As human beings, we are ALL bound into unnecessarily painful dynamics, and my life work has been first trying to understand what those patterns are, then elimanating them from my own life – or at least reducing their negative impact, and finally, sharing with others how we can heal our personal and collective dynamics.

      I always had a potent interest in our trying to transform our pain/ chaos, and was working on my own stuff to the very best of my ability, but that ability was not particularly healthy. As it hadn’t been with the responsible adults during my upbringing. This made me extremely succeptible to ‘taking care of others’ and trying to heal their stuff – force it outwards- rather than feeling my own anxiety or pain – I am still now working on my tendency to do this in close relationships: it is hard to recognise.

      There are infinite tools available to us, to bring our lives into a spiralling upwards (rather than the contrary) movement, and this is my absolute dedicated path: I’ve been working in fields relating to this for more than 25 years.

      <3 Not to be defensive, just to show that it is rarely so simple as 'ah, but you were mean aswell!'.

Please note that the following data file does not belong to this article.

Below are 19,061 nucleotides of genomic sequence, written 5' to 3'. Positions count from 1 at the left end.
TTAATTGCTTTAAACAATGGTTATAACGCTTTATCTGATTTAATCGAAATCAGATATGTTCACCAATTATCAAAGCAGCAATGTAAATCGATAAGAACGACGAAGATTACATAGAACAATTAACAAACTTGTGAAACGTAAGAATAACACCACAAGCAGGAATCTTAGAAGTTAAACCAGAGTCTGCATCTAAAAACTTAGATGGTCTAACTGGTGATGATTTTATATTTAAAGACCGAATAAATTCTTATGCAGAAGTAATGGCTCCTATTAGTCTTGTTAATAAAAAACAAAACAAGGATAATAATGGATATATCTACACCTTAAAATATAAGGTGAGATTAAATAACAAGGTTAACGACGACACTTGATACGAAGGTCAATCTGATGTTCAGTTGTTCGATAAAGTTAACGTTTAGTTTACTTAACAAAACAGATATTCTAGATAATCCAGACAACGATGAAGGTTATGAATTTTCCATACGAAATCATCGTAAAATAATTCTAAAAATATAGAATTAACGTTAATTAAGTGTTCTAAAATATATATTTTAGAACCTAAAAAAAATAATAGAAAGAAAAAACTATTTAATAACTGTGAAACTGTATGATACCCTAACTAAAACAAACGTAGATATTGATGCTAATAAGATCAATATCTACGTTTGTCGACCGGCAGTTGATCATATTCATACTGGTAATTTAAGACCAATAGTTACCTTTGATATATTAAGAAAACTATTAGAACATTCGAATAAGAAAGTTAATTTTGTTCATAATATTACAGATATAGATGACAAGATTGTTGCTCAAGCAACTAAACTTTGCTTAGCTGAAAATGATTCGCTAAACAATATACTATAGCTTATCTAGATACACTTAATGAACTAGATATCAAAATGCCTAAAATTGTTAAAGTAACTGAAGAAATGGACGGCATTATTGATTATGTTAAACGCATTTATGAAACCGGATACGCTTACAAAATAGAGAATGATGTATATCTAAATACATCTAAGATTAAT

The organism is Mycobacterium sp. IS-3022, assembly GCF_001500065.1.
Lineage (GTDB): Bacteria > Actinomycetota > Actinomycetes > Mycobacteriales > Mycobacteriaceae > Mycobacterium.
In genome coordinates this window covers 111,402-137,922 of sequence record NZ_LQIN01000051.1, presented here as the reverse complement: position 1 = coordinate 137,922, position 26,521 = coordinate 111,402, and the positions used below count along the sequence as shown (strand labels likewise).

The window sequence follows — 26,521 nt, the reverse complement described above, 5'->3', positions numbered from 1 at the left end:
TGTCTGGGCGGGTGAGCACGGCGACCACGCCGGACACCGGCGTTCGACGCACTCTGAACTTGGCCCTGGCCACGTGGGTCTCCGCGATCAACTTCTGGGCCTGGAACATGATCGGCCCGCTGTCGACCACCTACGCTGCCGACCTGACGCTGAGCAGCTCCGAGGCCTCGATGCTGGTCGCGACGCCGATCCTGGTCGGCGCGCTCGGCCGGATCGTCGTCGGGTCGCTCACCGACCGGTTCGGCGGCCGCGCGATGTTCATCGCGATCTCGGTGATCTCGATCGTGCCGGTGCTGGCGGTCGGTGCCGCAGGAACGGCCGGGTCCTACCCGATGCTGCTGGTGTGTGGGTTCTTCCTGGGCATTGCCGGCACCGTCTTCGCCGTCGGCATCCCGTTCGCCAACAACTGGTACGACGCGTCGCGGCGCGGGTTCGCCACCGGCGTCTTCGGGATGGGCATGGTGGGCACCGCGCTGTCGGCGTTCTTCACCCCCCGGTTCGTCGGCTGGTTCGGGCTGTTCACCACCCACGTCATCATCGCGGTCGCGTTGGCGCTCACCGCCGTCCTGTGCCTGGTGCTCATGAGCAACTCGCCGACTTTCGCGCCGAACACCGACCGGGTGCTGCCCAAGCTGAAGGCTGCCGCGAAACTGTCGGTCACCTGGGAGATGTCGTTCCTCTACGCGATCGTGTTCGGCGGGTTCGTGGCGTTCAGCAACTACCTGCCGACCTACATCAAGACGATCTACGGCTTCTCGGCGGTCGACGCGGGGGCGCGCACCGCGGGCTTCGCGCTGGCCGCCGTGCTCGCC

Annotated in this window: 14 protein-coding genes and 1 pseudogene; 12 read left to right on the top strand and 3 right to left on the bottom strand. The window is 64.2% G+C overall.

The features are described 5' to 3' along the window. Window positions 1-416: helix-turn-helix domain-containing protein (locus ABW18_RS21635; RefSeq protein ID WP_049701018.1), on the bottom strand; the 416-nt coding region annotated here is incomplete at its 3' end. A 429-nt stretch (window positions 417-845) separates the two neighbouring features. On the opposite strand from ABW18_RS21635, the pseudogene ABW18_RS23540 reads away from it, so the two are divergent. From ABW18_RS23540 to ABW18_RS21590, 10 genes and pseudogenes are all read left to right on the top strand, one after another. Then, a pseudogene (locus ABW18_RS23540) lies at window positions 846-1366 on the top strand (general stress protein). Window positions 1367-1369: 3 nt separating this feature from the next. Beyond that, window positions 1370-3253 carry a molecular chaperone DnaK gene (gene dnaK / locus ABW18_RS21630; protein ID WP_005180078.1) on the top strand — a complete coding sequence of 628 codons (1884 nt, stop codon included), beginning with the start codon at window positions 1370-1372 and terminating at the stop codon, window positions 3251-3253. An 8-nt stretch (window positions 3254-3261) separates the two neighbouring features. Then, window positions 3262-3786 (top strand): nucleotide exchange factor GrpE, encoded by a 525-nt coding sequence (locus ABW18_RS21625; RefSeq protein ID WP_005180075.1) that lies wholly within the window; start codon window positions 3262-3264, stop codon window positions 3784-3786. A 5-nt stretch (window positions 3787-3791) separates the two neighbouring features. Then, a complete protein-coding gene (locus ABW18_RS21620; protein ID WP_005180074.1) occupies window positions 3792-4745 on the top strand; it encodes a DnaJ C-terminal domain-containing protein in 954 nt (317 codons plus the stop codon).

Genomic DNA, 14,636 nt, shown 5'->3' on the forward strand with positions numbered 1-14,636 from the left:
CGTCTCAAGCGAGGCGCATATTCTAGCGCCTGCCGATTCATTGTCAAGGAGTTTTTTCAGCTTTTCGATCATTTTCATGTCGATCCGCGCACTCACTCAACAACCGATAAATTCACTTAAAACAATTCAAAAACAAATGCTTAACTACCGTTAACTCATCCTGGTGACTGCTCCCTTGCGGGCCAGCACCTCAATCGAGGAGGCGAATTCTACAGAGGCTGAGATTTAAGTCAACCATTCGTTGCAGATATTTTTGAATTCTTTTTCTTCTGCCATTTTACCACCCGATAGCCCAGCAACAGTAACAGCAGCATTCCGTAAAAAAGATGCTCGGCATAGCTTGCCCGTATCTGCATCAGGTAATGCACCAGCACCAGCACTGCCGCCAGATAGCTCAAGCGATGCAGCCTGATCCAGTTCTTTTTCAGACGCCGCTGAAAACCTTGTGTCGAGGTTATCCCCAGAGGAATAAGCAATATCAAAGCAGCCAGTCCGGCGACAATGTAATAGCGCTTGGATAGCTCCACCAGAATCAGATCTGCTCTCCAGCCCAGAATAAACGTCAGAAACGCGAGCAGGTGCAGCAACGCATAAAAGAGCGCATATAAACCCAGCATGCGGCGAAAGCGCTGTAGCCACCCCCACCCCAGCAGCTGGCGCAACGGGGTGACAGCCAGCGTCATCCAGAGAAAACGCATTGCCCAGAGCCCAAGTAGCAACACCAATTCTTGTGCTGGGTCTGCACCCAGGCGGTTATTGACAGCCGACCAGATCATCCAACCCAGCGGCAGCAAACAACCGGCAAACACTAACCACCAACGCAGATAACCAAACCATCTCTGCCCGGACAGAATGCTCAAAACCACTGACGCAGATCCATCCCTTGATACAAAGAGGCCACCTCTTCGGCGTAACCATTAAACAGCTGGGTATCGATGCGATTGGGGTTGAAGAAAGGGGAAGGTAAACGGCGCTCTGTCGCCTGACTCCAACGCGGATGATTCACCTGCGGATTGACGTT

Changing destructive dynamics that we are formed within is an epic task, and it needs a lifetime attending to every blind nuance and shadowy reaction – it's work that I lovingly attend to every single day of my life.

      Many thanks for responding – this conversation is valid and important, and it also helps me to keep the energy in the bigger dialogue. Much good wishes to you, Clare

      1. SleepingDog says:

        @Clare, thanks for the explanation, I think you are saying that although an alcoholic can heal, they cannot recover a (sober) perspective on their life past that they never had at the time (or were unable to recall). I suppose this is true to some extent, if talking about first-person perspective. Although sometimes it may be an awareness of doing harm that filters through the haze that jolts an alcoholic towards sobriety?